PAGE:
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Carthage is described in this way because it did not actually directly rule most of the places that were part of its "empire."
In a traditional empire, the imperial government has direct control of the various parts of its empire. Rome was like this, with all of its provinces being ruled from Rome. But Carthage was different. The various parts of its empire were mostly independent. They relied on Carthage for defense and did what it said in terms of foreign policy. However, Carthage did not rule them. It traded with them and its wealth made it powerful. Therefore, it was a commercial "empire."
To say that Carthage was a commerical empire means that what distinguished Carthage more than anything else was its propensity and success as a trading city. From a historical point of view, Carthage was a Phoenician city. It was the primary city of the Phoenicians, especially as Tyre and Sidon, two other important cities, were destroyed earlier on.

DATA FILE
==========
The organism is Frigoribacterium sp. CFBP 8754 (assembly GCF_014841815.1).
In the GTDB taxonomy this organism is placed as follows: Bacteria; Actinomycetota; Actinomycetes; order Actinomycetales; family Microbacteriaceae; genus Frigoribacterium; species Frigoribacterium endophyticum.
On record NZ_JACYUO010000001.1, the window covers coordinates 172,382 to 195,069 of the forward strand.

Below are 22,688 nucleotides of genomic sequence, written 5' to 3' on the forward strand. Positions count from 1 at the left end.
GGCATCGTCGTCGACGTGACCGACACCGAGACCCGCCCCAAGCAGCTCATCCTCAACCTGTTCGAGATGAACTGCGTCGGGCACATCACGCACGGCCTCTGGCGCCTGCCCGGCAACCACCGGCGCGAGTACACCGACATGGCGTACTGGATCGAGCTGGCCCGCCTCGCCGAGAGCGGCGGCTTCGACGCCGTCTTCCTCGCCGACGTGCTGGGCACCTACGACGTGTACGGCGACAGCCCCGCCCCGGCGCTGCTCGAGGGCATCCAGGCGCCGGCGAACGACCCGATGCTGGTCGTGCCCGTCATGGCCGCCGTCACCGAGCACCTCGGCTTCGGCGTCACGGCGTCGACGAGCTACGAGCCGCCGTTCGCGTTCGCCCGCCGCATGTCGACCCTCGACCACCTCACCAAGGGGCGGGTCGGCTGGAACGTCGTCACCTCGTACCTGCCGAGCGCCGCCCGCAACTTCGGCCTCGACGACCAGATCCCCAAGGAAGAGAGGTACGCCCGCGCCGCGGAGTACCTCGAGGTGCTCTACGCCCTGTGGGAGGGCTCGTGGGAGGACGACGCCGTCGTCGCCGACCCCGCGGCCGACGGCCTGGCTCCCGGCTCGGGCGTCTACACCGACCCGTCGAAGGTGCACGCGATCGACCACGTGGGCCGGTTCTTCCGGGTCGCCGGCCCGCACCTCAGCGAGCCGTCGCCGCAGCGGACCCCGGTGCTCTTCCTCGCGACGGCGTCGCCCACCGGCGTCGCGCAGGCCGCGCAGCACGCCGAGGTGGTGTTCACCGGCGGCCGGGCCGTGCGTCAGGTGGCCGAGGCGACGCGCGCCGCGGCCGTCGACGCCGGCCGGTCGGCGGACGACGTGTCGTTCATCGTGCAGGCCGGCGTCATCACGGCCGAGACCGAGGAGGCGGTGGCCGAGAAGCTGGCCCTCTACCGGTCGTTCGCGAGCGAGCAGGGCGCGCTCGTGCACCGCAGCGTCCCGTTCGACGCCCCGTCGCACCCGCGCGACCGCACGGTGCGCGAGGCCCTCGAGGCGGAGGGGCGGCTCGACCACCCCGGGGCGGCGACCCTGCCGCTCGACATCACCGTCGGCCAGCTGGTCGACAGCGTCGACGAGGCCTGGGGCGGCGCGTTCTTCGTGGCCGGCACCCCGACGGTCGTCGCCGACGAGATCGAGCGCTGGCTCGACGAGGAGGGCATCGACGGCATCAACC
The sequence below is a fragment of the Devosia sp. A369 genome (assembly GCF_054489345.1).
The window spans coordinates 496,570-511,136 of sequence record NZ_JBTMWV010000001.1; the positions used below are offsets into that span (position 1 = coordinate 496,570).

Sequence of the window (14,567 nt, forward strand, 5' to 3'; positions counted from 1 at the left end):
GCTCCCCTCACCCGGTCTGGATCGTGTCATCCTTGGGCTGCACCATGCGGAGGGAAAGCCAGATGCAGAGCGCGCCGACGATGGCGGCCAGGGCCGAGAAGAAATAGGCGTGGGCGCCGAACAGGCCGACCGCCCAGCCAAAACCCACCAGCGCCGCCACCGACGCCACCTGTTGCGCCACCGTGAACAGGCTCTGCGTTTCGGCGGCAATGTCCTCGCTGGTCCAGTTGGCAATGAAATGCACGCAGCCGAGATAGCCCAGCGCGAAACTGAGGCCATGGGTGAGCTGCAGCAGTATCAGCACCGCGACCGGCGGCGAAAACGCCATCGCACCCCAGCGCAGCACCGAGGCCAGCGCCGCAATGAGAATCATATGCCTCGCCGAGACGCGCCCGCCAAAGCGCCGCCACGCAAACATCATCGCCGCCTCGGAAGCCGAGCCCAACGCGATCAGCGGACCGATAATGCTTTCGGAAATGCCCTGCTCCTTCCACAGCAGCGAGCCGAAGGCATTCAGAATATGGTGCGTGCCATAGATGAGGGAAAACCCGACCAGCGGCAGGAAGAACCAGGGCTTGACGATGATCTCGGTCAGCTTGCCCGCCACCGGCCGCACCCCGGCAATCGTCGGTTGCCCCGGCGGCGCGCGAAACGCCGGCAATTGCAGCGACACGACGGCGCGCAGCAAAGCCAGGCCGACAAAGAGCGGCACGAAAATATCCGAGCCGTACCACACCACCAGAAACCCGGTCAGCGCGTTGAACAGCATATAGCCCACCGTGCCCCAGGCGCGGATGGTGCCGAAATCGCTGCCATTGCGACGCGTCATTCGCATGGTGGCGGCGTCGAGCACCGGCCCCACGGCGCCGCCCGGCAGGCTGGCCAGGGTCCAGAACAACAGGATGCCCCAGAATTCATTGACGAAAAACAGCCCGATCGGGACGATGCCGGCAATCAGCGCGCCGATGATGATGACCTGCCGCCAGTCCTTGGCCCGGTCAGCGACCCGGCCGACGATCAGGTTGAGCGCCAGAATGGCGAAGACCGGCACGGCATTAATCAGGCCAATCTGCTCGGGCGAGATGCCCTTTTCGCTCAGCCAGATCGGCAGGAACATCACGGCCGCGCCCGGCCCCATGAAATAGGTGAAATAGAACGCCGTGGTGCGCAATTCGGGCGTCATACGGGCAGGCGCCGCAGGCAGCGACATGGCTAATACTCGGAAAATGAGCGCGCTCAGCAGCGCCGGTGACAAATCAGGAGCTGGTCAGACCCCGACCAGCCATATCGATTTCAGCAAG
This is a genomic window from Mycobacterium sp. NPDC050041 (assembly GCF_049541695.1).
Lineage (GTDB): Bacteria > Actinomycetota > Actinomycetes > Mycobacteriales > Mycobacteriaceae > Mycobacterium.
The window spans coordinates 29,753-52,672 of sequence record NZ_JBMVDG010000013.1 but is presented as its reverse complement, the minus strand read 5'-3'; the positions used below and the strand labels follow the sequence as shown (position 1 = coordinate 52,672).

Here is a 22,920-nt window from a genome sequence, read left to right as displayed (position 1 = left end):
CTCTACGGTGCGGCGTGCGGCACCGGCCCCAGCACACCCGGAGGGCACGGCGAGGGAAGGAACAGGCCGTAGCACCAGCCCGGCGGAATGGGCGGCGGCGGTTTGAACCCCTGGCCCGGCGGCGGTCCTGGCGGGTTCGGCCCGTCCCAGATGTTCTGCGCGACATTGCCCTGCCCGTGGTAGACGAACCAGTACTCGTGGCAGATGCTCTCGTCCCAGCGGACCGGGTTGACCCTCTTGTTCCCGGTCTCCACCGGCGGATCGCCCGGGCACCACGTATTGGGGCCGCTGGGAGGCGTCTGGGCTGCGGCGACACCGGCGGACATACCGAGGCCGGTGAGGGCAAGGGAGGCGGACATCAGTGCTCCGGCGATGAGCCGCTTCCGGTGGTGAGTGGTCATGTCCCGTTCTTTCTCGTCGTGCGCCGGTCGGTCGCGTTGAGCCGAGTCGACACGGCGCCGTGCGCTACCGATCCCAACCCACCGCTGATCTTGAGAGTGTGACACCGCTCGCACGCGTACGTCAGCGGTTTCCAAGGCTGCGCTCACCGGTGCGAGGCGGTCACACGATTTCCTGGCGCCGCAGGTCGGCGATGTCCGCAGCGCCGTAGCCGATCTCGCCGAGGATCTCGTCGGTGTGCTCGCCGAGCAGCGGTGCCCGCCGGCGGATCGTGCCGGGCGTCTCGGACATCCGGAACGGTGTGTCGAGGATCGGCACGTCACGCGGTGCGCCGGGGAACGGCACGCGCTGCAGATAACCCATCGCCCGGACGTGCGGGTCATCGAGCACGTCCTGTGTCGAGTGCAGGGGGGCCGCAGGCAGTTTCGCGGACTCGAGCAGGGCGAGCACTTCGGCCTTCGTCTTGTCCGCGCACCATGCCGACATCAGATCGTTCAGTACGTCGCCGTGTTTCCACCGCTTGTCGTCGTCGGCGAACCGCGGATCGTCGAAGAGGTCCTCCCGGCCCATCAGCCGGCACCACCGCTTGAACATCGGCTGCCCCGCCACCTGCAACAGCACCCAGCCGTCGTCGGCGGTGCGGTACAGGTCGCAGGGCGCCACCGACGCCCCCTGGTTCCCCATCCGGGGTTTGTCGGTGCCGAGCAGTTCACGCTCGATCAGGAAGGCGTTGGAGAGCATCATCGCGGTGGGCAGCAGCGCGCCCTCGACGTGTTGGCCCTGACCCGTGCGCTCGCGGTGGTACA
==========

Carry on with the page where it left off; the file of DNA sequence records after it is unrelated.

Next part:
As the former answer stated, the Phoenicians did not create an empire like the Romans, but they remained as cities. Carthage, therefore, was one of the Phoenician cities.
What these cities excelled in was trade. They reached many parts of the ancient world with trade. For instance, the were in North Africa, Greece, Italy, and Spain. As you can imagine, there were also the greatest seafarers in the ancient world as well. As a side note, according to Polybius, the Romans actually learned the art of shipbuilding by capturing one of the Carthaginian vessels. But all of this was under the Carthaginian passion to make money through trade. In this sense, it was not imperialism that governed Carthage but profits through trade.
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